Pioneer this afternoon upgraded its Elite Blu-Ray players at CEDIA with the BDP-95FD. The electronics giant claims that its movie reader is the first to decode all four HD-level surround sound formats, including Dolby's Digital Plus and TrueHD as well as DTS-HD High Resolution and Master Audio. Like Sony's new players, it will also share media from any DLNA-equipped computer or device over an Ethernet network.
Sony today reinforced its Blu-Ray efforts with two new players, including its first many-disc reader. The V1000 Home Entertainment Server is built upon a 200-disc Blu-Ray changer that in many cases will hold a viewer's entire HD movie catalog in the tower's base. Other media can be stored in a purely digital form on a 500GB internal hard drive that also helps the unit record; for the first time, a non-computer device from Sony can record music, photos, and videos to Blu-Ray discs as well as DVDs, the company says. When connected to a TV across HDMI, the V1000 uses Sony's recent cross media bar interface to generate photo slideshows to music or play movies at their native 1080p resolution.
Another company at CEDIA is Pioneer, which has opened the curtains on a new stereo system and an AV receiver (neither pictured). The former is the Elite X-Z9, a two-speaker setup with a self-contained amplifier, and a CD player that accepts the Super Audio (SACD) format. More crucially, the stereo can stream files from a PC via LAN, or iPods, flash drives and other devices via USB. AAC, FLAC, MP3 and WMA files are supported. Each channel produces 50W of power, and the speaker terminals are gold-plated for full fidelity. The X-Z9 should ship in October for $1,799.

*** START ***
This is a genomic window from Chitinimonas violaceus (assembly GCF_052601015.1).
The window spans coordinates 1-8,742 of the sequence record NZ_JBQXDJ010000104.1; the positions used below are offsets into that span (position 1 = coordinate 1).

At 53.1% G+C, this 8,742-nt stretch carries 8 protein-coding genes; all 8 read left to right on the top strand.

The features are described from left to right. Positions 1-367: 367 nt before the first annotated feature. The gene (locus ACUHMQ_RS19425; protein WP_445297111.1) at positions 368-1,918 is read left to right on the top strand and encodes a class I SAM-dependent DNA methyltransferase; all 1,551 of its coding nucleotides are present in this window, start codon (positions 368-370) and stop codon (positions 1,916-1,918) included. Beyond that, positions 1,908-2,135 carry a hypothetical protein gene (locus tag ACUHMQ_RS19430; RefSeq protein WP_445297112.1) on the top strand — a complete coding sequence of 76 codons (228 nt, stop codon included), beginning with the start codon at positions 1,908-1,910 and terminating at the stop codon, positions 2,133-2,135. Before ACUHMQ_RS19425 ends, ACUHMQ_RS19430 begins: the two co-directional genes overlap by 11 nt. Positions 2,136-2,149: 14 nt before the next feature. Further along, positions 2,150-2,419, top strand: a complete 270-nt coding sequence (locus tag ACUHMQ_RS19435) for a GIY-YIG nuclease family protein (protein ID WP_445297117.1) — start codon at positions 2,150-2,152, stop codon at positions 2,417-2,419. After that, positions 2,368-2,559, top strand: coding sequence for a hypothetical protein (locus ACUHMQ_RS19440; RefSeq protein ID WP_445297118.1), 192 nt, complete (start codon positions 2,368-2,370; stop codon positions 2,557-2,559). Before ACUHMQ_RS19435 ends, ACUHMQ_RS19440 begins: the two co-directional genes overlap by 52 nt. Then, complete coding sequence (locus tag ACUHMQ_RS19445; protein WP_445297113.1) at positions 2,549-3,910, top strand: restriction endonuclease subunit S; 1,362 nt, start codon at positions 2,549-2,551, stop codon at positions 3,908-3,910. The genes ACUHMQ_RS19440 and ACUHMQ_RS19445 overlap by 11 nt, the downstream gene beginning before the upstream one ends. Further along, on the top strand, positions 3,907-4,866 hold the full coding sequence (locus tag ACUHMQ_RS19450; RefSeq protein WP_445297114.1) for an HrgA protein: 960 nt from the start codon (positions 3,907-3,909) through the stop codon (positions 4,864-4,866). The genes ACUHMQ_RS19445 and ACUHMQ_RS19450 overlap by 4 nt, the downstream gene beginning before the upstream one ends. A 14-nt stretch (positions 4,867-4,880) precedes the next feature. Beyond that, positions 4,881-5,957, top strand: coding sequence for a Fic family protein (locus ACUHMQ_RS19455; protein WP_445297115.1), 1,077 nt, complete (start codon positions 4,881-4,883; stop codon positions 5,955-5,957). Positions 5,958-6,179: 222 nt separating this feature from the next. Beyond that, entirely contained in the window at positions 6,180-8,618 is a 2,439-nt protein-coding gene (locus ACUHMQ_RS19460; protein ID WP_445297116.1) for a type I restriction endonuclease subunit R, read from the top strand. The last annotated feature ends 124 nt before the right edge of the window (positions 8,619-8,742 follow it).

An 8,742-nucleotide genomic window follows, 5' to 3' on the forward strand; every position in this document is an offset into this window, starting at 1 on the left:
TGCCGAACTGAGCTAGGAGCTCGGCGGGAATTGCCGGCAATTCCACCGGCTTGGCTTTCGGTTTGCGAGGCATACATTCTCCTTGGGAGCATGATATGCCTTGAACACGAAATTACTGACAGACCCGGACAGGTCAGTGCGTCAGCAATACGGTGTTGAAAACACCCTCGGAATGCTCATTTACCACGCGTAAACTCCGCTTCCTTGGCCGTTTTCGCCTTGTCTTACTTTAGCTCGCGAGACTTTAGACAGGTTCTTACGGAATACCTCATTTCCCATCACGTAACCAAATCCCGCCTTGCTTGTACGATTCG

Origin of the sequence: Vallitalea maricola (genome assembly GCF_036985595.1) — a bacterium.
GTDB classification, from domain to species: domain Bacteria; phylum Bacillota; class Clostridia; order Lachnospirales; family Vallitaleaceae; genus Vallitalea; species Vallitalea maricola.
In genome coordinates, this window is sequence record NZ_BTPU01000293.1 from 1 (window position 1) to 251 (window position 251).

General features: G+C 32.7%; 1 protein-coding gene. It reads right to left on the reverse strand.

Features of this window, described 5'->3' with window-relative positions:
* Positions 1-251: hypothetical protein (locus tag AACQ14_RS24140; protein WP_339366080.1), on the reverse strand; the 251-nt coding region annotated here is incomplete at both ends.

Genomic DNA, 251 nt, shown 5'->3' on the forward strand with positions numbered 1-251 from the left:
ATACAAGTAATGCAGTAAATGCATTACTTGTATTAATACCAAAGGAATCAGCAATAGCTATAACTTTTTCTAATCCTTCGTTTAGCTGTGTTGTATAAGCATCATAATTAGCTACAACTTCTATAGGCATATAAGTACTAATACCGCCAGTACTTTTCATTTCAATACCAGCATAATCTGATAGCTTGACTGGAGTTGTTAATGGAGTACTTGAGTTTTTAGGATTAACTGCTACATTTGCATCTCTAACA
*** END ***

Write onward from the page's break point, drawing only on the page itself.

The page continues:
Belkin today unveiled what it says are the first cases for Apple's revised iPod nano and iPod classic, as well as the company's newly introduced iPod touch. Belkin's Sport Armband Plus for iPod nano, iPod classic, and iPod touch features breathable water-wicking "Coolmax" material alongside an included cable capsule to help manage and store earphones. The Sport Armband features a pocket for key or earbud storage and is water-resistant, while Belkin's Remix Acrylic case offers "true-sense" click wheel functionality from within a thin and compact polycarbonate enclosure. (pricing available below)